Passing control from one generation to the next is a natural part of business ownership. Many owners and operators in the funeral industry, however, view business transition planning with the same dread and discomfort that tends to accompany preneed planning and death services. This is totally understandable! When you have owned and run a business for years, or even decades, the idea of handing off control to someone else can be difficult to process. In both life and business, there are certain topics that most people would rather not think about. However, when the time comes, a well-planned transition can make the difference between an easy, comfortable, and even pleasurable move into retirement and a logistical and legal fiasco for everyone involved.
Set Your Goals
It’s never too early to start planning for retirement. You should start with broad, clearly defined goals of what you want retirement to look like, financially and otherwise. Where do you intend to live? Do you have a second home intended for retirement? What will your financial needs look like in your retirement years? Have you thought about estate planning? Formulating and writing down these goals ideas is a necessary (and, yes, difficult) first step in planning a smooth transition.
Do you Already Have an Obvious Successor?
In addition to the personal benefits, documenting your retirement goals is the cornerstone of a good transition plan. As you age, your employees will wonder where they fit into the mix. If you sell, do they still have a job? Is there a possibility one of your employees might be the potential buyer? If you think a manager or loyal employee may be part of the successful transition plan, start informal conversations about their goals and future plans. You may just find your future owner is right in front of you.
Taking Stock of the Present
Whether the business is sold to someone familiar with the business or to someone totally new, now is the time to take stock of your business’ overall financial picture, starting with a business valuation. As you start to develop an exit strategy, having a business valuation prepared will give you a clear sense of where things currently stand and help guide you in the right direction. Among the issues a valuation will clarify are:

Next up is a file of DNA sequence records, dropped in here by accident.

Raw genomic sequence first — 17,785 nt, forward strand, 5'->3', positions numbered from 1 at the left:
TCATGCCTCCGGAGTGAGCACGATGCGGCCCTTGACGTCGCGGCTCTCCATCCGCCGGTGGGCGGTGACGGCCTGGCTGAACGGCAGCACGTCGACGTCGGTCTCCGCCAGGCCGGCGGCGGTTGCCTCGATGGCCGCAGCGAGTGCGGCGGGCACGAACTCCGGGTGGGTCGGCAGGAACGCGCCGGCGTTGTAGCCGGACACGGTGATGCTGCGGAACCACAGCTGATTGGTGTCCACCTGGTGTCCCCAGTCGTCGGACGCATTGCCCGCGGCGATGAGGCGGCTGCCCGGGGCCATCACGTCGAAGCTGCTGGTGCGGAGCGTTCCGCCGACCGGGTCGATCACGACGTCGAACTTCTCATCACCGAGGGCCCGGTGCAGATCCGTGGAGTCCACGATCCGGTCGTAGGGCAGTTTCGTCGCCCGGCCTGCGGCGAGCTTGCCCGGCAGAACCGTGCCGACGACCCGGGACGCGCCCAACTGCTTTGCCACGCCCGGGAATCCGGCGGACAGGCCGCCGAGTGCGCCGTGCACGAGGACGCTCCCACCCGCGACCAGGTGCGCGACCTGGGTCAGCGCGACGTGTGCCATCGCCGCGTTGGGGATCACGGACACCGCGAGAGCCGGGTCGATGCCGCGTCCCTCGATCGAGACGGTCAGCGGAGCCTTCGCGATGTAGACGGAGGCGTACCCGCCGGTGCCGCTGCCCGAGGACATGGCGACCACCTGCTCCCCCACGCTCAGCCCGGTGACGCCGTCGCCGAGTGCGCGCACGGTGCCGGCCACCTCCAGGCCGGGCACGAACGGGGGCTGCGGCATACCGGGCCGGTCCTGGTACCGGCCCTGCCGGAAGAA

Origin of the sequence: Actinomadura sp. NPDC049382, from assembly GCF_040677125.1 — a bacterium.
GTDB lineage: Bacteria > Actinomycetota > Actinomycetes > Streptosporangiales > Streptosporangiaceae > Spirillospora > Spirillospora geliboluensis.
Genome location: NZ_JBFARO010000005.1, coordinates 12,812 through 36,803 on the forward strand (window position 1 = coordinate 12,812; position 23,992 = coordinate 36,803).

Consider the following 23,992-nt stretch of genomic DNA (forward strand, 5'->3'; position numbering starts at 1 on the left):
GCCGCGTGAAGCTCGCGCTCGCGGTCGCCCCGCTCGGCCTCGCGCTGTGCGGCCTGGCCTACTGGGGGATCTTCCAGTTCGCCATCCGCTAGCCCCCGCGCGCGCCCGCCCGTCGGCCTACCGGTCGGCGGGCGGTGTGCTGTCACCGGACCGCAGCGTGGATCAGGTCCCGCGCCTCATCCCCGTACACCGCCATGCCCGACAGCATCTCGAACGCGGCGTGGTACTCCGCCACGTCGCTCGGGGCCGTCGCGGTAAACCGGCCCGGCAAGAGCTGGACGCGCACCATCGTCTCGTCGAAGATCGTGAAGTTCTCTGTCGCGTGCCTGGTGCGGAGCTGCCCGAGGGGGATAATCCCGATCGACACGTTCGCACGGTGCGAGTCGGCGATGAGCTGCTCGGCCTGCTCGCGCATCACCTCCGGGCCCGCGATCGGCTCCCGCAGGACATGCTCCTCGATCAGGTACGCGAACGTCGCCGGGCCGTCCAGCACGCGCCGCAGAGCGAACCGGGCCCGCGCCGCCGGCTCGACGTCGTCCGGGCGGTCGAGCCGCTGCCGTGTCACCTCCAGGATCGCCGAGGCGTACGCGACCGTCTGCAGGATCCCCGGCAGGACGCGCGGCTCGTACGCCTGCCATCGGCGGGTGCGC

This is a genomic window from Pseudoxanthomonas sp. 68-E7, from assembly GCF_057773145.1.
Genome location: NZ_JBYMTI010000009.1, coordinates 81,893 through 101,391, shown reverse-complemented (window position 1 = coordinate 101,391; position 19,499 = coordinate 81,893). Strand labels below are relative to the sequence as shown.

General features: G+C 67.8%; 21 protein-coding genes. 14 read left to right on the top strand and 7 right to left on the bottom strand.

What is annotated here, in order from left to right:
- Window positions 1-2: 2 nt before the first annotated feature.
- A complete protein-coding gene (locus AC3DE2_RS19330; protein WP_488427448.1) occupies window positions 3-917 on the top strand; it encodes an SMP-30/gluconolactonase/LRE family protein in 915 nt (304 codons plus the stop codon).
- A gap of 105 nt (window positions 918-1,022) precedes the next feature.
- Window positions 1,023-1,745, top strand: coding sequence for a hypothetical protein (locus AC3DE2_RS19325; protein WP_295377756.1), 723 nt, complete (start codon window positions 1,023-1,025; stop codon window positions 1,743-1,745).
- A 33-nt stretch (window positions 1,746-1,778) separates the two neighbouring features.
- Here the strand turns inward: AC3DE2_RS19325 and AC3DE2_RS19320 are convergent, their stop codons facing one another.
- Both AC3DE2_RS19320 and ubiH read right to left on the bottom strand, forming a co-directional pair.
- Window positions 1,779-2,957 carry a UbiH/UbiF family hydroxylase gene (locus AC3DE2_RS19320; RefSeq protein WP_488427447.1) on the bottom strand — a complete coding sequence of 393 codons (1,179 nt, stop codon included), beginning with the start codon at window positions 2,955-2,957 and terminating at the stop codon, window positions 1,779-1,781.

- Consistency and growth of revenue over time
- Outstanding debt and its structure
- Compensation structure of owners and managers
- The status of associated real estate, which may either be part of the sale or maintained for an income stream during retirement
- How your business fits into the regional funeral home industry
Building Your Team
Now is the time to start assembling the team of advisors and professionals that will make the transition smooth and successful, both for you as you exit and for the new business to continue to thrive. An effective support team should include your accountant, attorney, estate planning professionals, business valuation specialists that are funeral home specialists, and a financial advisor.
You have put years of work into your business, and you certainly don’t want major life events forcing you, your family, and your employees to rush into a sloppy, unplanned leadership and ownership change. Preparing and planning for a successful business transition and exit into retirement will be the key to maximizing your retirement funds and minimizing stress for all stakeholders.
This is just the tip of the iceberg when it comes to effective transition planning. At Bowman & Company LLP, we have extensive experience helping funeral home owners and operators pass on their businesses to the next generation and enjoy retirement. We will be sharing our expertise and presenting a deeper dive into the nuts and bolts of good transition planning in future blog posts. Stay tuned!